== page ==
Global Governance Institute


Watch out for the Grey Rhino: The Connection Between Climate Change, Biodiversity Loss and Health

5 July 2021

In the wake of COVID-19, Jingwen Zhang (UCL Political Science) argues that we need to pay urgent attention to “Grey Rhino” events – obvious and yet widely ignored threats such as climate change and biodiversity loss which are escalating the risk of infectious disease outbreaks.


Jingwen Zhang is currently enrolled in the MSc International Public Policy at UCL. Her essay won a special prize (“Environmental Change and COVID-19”) in a GGI student essay competition on biodiversity and climate change.

In Field Notes from a Catastrophe, Elizabeth Kolbert (2006) says that, at the Hotel Arctic, people will feel the vastness of nature and the insignificance of man. Today, global warming is no longer a hypothesis. In 2019, the World Economic Forum concluded that climate change and biodiversity loss are among the greatest global risks facing humanity (WEF 2019). In recent years, large-scale infectious disease outbreaks have also been classified as high-risk global crises, and the combined impact of rapid environmental change and emerging health hazards could be devastating. So how can we best understand the relationships between the COVID-19 crisis, climate change, and biodiversity loss?

Black Swan or Grey Rhino?

COVID-19 is often considered a Black Swan event, an event with significant impact that took the world by surprise (Taleb 2007). Yet, behind the emergence of many Black Swan events, are Grey Rhino events, i.e. events with high probability and impact that could have been foreseen but were ignored (Wucker 2016). This includes climate change and biodiversity loss, two slow-moving but highly significant risks that increasingly affect human health and wellbeing.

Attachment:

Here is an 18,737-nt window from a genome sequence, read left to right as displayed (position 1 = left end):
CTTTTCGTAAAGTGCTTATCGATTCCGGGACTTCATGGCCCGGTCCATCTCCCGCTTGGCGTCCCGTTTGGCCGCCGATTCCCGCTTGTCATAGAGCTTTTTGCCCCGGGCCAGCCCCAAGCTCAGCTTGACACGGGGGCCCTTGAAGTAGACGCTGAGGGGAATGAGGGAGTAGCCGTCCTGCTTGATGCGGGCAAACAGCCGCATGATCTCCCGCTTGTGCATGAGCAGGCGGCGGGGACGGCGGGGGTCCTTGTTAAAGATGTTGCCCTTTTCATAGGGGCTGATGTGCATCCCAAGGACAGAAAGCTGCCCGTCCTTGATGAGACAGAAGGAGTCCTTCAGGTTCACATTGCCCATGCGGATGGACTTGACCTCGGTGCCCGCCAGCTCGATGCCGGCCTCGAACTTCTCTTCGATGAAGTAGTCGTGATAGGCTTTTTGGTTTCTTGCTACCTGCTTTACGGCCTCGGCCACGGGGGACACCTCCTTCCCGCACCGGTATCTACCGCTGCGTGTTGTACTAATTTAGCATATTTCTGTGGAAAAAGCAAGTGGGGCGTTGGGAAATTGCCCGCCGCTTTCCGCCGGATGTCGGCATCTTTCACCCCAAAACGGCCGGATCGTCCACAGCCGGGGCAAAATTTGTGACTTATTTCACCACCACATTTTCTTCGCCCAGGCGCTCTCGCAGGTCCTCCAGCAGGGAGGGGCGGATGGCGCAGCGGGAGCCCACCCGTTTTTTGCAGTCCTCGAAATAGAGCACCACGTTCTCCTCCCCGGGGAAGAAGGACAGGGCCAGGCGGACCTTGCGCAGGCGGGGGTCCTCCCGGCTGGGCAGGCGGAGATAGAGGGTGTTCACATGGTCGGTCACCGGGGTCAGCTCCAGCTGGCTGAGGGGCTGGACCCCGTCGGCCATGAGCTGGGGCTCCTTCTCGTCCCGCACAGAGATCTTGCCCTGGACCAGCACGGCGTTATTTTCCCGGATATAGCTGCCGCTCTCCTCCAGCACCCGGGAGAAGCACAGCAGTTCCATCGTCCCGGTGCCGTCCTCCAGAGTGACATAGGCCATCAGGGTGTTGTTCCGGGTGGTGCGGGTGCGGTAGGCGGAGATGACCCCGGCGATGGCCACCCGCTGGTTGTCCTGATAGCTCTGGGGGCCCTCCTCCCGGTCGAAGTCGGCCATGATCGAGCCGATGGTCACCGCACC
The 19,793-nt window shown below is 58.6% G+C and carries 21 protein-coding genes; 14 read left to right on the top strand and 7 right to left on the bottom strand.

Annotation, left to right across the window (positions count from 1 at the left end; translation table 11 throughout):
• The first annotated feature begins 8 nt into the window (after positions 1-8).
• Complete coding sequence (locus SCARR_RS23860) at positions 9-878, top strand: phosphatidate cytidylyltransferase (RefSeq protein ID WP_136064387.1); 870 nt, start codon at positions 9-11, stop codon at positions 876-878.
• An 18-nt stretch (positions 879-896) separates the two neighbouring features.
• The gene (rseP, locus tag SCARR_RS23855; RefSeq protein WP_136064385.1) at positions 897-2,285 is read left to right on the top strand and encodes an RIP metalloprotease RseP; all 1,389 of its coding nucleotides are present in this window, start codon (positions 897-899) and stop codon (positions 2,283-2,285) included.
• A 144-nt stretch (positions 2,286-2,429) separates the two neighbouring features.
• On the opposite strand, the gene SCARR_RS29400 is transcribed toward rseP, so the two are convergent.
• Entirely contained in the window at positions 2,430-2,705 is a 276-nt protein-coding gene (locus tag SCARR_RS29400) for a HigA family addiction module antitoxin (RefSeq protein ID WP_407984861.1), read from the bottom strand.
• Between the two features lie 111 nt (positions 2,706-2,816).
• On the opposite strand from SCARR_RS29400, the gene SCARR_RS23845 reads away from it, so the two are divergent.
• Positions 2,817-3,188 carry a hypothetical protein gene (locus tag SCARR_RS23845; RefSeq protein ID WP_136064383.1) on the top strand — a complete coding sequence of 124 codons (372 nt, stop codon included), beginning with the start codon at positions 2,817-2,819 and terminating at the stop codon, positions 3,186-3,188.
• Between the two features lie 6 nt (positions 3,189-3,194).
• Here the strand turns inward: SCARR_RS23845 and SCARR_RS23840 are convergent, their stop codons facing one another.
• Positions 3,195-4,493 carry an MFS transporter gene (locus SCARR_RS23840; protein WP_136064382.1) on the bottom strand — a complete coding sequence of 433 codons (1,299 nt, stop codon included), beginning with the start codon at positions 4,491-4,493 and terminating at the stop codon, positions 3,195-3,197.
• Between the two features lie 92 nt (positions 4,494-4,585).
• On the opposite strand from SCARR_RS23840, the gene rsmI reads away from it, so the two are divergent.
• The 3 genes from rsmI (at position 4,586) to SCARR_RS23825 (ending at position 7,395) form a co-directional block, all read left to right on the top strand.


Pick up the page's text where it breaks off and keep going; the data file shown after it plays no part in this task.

It is the Grey Rhino event that we can prevent and protect ourselves against, as opposed to the Black Swan event that is impossible to anticipate. Yet, we neglect to take sufficient action in the face of Grey Rhino risks. Global warming has been widely recognised as a global problem. However, sea levels are rising, Antarctic glaciers are melting and coastal islands and cities are in jeopardy, ocean temperatures are rising, acidity is increasing, animal activity is extending towards the poles and biodiversity is under threat. Although, compared to Black Swans, Grey Rhinos are hard to miss, they can keep their footsteps very soft and stalk you so quietly that you forget to hide.

The Risk of Spill Over

Scholars suggest that the relationship between COVID-19, climate change and biodiversity decline may be interlinked at a deep level, requiring urgent attention (Lorentzen et al. 2020). As temperatures rise and rainfall patterns change, some species are forced to find new areas where they can tolerate the climatic conditions, while those that cannot adapt may face extinction. Climate change thus shapes the biogeographic distribution of species and affects biodiversity by forcing species to shift habitats, altering geographical ranges and bringing wildlife closer to humans. Consequently, species’ interactions increase the risk of cross-species transmission of viral diseases.

At the root cause of species migration and biodiversity loss is our disruptive interaction with the natural world, characterised by urbanisation, unsustainable economic development, and the shift of society towards environmental indifference. Almost any technological change inevitably disrupts ecological systems, and these stressors influence the infectious disease dynamics of the environment by altering the species composition of ecosystems in favour of species that transmit disease to humans more frequently, such as bats, rodents, and birds.